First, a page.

Speaker race: After over 25 years in the House, Pete Sessions is running for speaker — what are his priorities?

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Rep. Pete Sessions, R-Texas, speaks during a House Committee on Oversight and Reform hearing on gun violence on Capitol Hill in Washington, Wednesday, June 8, 2022. (Jason Andrew/The New York Times via AP, Pool) Jason Andrew/AP

Speaker race: After over 25 years in the House, Pete Sessions is running for speaker — what are his priorities?

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Rep. Pete Sessions (R-TX) has held leadership positions in the House before, but now he is running for the highest position, speaker of the House.

First elected to the House in 1996, Sessions has served as the chairman of the National Republican Congressional Committee and as chairman of the House Rules Committee. He has the most experience out of any of the nine candidates running for speaker.


He served in the House until 2019, when he was beaten by Rep. Collin Allred (D-TX). Then, the next cycle, Sessions ran in a different district in his hometown of Waco, Texas, and won in a runoff in the primary and handily took the general election.

With such a crowded field, standing out is going to be difficult, but Sessions believes his years of experience and his past roles in leadership can be a selling point for him as he goes into the race. He is up against Reps. Kevin Hern (R-OK), Mike Johnson (R-LA), Dan Meuser (R-PA), Jack Bergman (R-MI), Gary Palmer (R-AL), Byron Donalds (R-FL), Austin Scott (R-GA), and House Majority Whip Tom Emmer (R-MN).

Sessions led the NRCC, the campaign arm of House Republicans, from 2009-2013 and led the group when Republicans gained 63 seats in the House in 2010, the largest net gain by Republicans since 1946.

“I think people, whether it’s heart surgery or fixing your plumbing in your house or your roof, or your banker, you want to go to someone that you can trust with a proven ability. Who knows what they’re doing, who knows what time it is, and sees what is on the full plate and over the horizon,” Sessions said in an interview with the Washington Examiner.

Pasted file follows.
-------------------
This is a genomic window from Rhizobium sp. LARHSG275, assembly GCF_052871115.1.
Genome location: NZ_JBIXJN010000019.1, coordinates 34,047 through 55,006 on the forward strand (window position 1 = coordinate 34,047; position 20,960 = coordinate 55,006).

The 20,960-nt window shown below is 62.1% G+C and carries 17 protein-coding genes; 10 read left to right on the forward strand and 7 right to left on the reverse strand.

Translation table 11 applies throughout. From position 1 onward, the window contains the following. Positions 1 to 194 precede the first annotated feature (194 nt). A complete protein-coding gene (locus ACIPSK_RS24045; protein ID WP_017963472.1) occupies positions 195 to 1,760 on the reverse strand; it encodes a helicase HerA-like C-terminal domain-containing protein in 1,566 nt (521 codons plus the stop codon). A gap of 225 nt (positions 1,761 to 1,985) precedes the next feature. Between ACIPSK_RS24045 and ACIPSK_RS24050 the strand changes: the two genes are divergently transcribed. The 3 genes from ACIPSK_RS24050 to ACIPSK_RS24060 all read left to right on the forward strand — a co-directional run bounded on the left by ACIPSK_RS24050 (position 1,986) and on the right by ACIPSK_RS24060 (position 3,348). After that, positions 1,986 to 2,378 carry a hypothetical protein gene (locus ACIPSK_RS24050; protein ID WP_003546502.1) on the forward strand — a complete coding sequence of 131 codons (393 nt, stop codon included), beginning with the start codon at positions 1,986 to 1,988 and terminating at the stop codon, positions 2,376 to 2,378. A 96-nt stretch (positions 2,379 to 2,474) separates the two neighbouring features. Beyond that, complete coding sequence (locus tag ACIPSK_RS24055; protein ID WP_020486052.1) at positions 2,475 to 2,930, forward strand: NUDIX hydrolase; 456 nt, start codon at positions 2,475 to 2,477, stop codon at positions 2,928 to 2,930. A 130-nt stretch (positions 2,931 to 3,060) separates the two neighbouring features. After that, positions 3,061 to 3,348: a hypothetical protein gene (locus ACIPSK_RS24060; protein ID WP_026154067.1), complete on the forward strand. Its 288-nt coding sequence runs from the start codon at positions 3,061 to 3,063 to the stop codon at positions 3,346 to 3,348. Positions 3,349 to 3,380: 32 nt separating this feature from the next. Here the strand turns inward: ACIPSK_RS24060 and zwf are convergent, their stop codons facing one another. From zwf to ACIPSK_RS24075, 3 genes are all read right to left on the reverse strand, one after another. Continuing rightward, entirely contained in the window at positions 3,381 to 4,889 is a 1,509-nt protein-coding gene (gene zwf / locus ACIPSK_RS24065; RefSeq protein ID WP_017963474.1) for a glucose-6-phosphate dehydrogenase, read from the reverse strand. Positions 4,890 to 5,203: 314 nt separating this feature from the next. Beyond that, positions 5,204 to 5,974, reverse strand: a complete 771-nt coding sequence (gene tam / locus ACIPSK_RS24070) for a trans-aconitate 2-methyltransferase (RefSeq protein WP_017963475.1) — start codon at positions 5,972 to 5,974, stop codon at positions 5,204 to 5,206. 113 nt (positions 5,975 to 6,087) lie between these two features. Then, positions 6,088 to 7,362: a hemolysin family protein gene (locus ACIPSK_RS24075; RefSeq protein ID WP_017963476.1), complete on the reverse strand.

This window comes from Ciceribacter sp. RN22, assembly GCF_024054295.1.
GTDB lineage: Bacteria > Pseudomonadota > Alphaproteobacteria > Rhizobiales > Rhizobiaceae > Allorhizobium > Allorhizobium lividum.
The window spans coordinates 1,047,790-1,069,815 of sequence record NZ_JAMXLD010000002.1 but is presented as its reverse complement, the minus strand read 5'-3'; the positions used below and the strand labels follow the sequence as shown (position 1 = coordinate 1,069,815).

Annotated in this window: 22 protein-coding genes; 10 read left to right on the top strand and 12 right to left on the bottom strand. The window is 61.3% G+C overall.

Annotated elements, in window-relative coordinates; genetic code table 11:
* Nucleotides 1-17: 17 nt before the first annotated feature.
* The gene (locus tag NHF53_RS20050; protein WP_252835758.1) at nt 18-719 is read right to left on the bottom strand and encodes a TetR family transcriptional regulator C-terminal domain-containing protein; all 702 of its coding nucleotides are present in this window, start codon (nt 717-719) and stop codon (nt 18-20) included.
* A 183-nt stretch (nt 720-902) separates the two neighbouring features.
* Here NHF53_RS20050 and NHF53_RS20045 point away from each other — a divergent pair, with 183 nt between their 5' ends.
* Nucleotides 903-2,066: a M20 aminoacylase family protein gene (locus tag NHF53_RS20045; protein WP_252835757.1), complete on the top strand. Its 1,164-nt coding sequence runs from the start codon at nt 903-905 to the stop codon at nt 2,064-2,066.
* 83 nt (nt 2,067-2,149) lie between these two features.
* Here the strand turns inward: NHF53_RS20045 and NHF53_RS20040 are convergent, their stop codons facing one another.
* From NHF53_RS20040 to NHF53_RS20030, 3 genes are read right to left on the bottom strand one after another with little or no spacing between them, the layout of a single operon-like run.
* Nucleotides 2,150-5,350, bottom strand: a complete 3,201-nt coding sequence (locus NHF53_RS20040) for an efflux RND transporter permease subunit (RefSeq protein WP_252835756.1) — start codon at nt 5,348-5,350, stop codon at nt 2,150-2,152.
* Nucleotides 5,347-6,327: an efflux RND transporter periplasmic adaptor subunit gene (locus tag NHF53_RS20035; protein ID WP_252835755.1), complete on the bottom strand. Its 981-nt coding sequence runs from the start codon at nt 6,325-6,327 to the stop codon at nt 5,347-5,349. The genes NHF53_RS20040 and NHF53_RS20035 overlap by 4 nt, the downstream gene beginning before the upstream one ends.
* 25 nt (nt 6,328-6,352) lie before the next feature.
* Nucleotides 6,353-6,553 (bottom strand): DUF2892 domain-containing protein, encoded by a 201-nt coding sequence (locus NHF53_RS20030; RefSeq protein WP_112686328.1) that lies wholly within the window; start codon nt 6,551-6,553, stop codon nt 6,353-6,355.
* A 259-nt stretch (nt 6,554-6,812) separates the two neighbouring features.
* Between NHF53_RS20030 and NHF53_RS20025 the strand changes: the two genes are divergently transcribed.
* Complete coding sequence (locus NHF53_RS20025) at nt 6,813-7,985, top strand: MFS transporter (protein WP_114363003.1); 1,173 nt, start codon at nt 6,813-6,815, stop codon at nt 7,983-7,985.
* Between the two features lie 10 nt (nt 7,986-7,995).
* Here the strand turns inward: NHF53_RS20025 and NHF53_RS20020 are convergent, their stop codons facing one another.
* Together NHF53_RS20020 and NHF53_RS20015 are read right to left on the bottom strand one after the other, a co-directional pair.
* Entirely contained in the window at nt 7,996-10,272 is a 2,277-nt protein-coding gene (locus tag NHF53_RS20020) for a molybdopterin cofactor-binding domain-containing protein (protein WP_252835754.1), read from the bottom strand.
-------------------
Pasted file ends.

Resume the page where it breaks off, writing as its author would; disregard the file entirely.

If elected, Sessions said his priority would be to immediately deal with the government funding deadline and ensure that the government does not shut down.

While he would not provide specifics on his plan to avoid a shutdown or what a continuing resolution he would put forward would look like, he did emphasize that it would have to be done starting “this week,” and if elected speaker, he wants to spend “the next few weeks” focusing on avoiding a government shutdown and sending something to the Senate before they can send something to the House.

Another priority of his is agriculture. Sessions was chairman of the Rules Committee the past two times a farm bill has passed, and he believes that agriculture and food security are some of the most important issues that Congress handles. And, with Congress set to take up a farm bill sometime this session, he believes he can help lead it across the finish line.

“Food security is national security,” Sessions said. “That’s one of the most important things we have to get done. And we would, under my leadership or under the ability, just move it to the floor and work it hard.”

Candidates are set to make their pitch to the entire House Republican Conference on Monday at 6:30 p.m., where they will each get a chance to make an opening statement and answer questions from their colleagues.

Sessions said he will go into the candidate forum on Monday viewing it as a job interview, and he believes his historical knowledge and years of experience will be a selling point for people. On top of that, the Texas Republican believes that after serving as NRCC chairman, he can come in and already have the national fundraising connections to raise money for members and help in the 2024 election.

But, winning the nomination in conference is just one step in the process of becoming speaker, as has been seen with the past two nominees out of conference — House Majority Leader Steve Scalise (R-LA) and Rep. Jim Jordan (R-OH) — both of whom were blocked from becoming speaker by their fellow Republicans, highlighting the divide and chaos that has overwhelmed the conference this year.


Now, Sessions believes he’s the right guy to lead the conference and unite them at this pivotal moment and thinks if he’s the nominee, he can win the 217 votes necessary on the floor.

“My sell is we need somebody that knows what time it is, we need somebody to know what the job is, we need somebody know what’s over the horizon, and we need to be able to put our ducks in a row to go achieve them very quickly because we are closer to losing people’s attention,” he said. “ And I think I have that ability to unite our conference.”

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